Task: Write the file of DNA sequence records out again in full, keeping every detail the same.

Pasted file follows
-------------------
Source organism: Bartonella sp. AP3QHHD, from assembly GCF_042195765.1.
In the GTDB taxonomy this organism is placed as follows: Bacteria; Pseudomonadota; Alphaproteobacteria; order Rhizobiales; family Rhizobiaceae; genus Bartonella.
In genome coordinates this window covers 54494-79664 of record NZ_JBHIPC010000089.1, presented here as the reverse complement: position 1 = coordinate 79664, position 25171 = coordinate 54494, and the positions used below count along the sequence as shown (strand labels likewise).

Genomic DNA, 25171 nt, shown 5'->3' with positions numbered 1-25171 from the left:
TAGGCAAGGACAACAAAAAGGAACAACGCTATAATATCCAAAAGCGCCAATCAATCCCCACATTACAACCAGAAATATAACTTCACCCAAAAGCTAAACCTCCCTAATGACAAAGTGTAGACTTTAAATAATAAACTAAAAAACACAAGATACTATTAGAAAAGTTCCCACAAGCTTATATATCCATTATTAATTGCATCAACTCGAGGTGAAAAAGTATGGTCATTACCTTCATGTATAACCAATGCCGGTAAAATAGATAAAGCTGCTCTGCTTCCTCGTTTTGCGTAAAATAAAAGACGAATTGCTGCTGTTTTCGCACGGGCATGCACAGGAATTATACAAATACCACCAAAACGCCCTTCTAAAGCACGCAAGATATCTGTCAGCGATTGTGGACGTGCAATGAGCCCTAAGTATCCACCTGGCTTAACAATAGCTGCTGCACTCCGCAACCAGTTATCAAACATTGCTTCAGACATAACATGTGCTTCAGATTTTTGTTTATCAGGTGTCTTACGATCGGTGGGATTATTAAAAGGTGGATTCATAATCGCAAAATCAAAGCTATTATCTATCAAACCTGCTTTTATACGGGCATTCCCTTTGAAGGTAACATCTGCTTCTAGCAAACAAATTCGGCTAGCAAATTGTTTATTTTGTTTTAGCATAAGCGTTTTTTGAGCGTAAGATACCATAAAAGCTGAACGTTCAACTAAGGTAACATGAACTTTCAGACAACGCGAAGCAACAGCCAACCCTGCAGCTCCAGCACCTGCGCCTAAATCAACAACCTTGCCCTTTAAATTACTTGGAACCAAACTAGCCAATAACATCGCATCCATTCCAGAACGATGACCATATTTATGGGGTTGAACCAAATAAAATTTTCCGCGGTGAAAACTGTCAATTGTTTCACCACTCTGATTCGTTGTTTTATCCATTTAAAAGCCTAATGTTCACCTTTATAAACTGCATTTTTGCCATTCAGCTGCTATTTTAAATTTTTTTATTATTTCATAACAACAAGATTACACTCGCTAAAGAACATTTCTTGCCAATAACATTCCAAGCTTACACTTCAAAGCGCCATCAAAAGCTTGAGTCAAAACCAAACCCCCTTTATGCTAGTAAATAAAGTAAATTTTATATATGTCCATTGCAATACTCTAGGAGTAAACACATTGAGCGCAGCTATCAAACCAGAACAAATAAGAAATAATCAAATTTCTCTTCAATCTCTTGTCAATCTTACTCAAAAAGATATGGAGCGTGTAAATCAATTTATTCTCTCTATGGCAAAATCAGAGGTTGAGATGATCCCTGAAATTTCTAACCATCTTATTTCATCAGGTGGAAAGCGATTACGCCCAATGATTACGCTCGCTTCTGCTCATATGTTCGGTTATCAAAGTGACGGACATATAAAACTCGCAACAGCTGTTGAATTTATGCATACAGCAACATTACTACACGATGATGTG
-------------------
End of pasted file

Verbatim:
Source organism: Bartonella sp. AP3QHHD, from assembly GCF_042195765.1.
In the GTDB taxonomy this organism is placed as follows: Bacteria; Pseudomonadota; Alphaproteobacteria; order Rhizobiales; family Rhizobiaceae; genus Bartonella.
In genome coordinates this window covers 54494-79664 of record NZ_JBHIPC010000089.1, presented here as the reverse complement: position 1 = coordinate 79664, position 25171 = coordinate 54494, and the positions used below count along the sequence as shown (strand labels likewise).

Genomic DNA, 25171 nt, shown 5'->3' with positions numbered 1-25171 from the left:
TAGGCAAGGACAACAAAAAGGAACAACGCTATAATATCCAAAAGCGCCAATCAATCCCCACATTACAACCAGAAATATAACTTCACCCAAAAGCTAAACCTCCCTAATGACAAAGTGTAGACTTTAAATAATAAACTAAAAAACACAAGATACTATTAGAAAAGTTCCCACAAGCTTATATATCCATTATTAATTGCATCAACTCGAGGTGAAAAAGTATGGTCATTACCTTCATGTATAACCAATGCCGGTAAAATAGATAAAGCTGCTCTGCTTCCTCGTTTTGCGTAAAATAAAAGACGAATTGCTGCTGTTTTCGCACGGGCATGCACAGGAATTATACAAATACCACCAAAACGCCCTTCTAAAGCACGCAAGATATCTGTCAGCGATTGTGGACGTGCAATGAGCCCTAAGTATCCACCTGGCTTAACAATAGCTGCTGCACTCCGCAACCAGTTATCAAACATTGCTTCAGACATAACATGTGCTTCAGATTTTTGTTTATCAGGTGTCTTACGATCGGTGGGATTATTAAAAGGTGGATTCATAATCGCAAAATCAAAGCTATTATCTATCAAACCTGCTTTTATACGGGCATTCCCTTTGAAGGTAACATCTGCTTCTAGCAAACAAATTCGGCTAGCAAATTGTTTATTTTGTTTTAGCATAAGCGTTTTTTGAGCGTAAGATACCATAAAAGCTGAACGTTCAACTAAGGTAACATGAACTTTCAGACAACGCGAAGCAACAGCCAACCCTGCAGCTCCAGCACCTGCGCCTAAATCAACAACCTTGCCCTTTAAATTACTTGGAACCAAACTAGCCAATAACATCGCATCCATTCCAGAACGATGACCATATTTATGGGGTTGAACCAAATAAAATTTTCCGCGGTGAAAACTGTCAATTGTTTCACCACTCTGATTCGTTGTTTTATCCATTTAAAAGCCTAATGTTCACCTTTATAAACTGCATTTTTGCCATTCAGCTGCTATTTTAAATTTTTTTATTATTTCATAACAACAAGATTACACTCGCTAAAGAACATTTCTTGCCAATAACATTCCAAGCTTACACTTCAAAGCGCCATCAAAAGCTTGAGTCAAAACCAAACCCCCTTTATGCTAGTAAATAAAGTAAATTTTATATATGTCCATTGCAATACTCTAGGAGTAAACACATTGAGCGCAGCTATCAAACCAGAACAAATAAGAAATAATCAAATTTCTCTTCAATCTCTTGTCAATCTTACTCAAAAAGATATGGAGCGTGTAAATCAATTTATTCTCTCTATGGCAAAATCAGAGGTTGAGATGATCCCTGAAATTTCTAACCATCTTATTTCATCAGGTGGAAAGCGATTACGCCCAATGATTACGCTCGCTTCTGCTCATATGTTCGGTTATCAAAGTGACGGACATATAAAACTCGCAACAGCTGTTGAATTTATGCATACAGCAACATTACTACACGATGATGTG